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I've got a problem with my debian server. Probably there is some vulnerable script at my web-serser, which is running from www-data user. I also have samba with winbind installed, and samba is joined to windows domain.

So, probably this vulnerable script allows hacker to bruteforce out domain controller through winbind unix domain socket.

Actually I have lots of such lines at netstat -a output:

unix 3 [ ] STREAM CONNECTED 509027 /var/run/samba/winbindd_privileged/pipe

And our DC logs contain lots of recorded authentication attems from root or guest accounts.

How can I restrict my apaches access to winbind? I had an idea to use some kind of firewall for IPC sockets. Is it possible?

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If you are seeing webserver scripts accessing parts of the filesystem they shouldn't be then the solution is not to block that access but find and eliminate the scripts which are exposing access.

(actually blocking access to the socket is simply a matter of setting the permisions on the socket or running the webserver chroot'd)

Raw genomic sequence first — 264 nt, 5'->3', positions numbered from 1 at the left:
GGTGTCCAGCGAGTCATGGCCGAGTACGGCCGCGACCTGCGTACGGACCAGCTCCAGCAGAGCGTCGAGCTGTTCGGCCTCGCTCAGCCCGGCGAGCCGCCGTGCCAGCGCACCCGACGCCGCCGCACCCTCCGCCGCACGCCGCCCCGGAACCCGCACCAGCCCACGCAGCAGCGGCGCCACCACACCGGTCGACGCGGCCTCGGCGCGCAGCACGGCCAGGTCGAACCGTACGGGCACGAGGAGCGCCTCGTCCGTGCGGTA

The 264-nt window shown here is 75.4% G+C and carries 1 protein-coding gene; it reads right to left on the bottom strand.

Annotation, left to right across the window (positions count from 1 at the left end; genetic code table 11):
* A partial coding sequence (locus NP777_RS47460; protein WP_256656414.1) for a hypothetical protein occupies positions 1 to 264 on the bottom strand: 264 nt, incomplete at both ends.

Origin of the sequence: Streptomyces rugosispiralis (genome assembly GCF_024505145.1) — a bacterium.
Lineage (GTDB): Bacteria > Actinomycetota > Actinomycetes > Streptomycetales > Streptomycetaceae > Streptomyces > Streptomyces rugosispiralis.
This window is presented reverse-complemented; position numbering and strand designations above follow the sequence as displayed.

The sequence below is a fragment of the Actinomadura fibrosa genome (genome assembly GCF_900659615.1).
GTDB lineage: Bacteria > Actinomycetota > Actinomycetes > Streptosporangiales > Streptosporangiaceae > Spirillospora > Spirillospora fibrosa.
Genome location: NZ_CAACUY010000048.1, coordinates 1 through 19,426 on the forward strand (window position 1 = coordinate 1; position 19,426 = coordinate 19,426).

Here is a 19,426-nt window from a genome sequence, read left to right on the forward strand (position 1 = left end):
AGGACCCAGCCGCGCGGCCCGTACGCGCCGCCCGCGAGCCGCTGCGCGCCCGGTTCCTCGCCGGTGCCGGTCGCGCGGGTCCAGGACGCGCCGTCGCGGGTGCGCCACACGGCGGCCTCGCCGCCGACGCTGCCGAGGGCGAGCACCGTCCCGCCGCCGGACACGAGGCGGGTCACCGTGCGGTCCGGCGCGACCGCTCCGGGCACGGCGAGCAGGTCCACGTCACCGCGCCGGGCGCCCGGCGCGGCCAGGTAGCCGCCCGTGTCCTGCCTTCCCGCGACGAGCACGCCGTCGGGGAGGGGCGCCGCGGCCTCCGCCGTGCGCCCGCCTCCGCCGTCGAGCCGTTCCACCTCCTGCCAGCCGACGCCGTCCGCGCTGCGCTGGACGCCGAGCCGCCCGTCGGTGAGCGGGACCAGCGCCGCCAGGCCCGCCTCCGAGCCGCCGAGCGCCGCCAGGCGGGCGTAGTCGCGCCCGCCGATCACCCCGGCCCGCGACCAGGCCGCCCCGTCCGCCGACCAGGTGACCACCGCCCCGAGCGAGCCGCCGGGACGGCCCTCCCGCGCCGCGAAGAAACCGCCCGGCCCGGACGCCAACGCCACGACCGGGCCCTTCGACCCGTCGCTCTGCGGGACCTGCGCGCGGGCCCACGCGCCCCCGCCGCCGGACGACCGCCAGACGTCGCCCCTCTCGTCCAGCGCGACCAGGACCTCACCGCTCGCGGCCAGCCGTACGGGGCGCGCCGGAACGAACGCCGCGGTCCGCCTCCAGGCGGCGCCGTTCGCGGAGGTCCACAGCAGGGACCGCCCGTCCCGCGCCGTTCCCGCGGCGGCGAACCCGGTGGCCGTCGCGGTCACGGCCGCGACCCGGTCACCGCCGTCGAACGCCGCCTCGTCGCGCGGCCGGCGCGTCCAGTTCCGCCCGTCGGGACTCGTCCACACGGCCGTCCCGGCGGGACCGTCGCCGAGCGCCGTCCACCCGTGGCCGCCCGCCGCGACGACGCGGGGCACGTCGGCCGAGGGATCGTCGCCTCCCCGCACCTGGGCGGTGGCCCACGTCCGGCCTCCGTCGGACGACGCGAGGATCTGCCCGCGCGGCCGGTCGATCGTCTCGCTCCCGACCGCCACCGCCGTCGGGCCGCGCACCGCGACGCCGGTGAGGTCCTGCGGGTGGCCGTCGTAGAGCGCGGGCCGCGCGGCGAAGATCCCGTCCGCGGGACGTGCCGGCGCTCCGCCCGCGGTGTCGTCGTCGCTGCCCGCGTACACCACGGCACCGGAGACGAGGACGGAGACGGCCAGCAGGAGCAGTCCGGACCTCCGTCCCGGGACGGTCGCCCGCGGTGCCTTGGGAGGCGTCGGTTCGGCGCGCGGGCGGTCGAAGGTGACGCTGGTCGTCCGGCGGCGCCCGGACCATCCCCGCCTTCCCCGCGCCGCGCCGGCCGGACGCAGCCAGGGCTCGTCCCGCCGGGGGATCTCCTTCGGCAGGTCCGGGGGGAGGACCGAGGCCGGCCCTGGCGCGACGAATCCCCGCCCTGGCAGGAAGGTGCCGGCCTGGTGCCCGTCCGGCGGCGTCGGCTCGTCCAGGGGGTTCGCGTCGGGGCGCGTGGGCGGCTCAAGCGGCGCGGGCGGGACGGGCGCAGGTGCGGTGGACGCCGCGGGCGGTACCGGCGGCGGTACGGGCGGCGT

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And if I'll change permissions for this socket file, could samba break? Because its using it too. In fact I need to restrict only apache using this file, and all other services should be able to use it. – lagab Mar 14 '11 at 13:56
1) as stated thats not the right way to fix the problem 2) it depends what you change the permissions to - you should have a permissions model for your system – symcbean Mar 15 '11 at 11:37

This is exactly the kind of thing that SELinux was designed to address. If you are feeling queasy about setting it up, then use a distro that was designed for it, such as Red Hat or one of the derivatives, such as CentOS.

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Just FYI that since your machine is joined to the domain through winbind that userid and group lookups will go through winbind through NSS. Running ls(1) in a directory will cause the userid/group mapping lookups to be done, running ps(1), etc. will cause the mapping lookup to be done, both in the /etc/passwd file and in AD. That may be the source of all your traffic.

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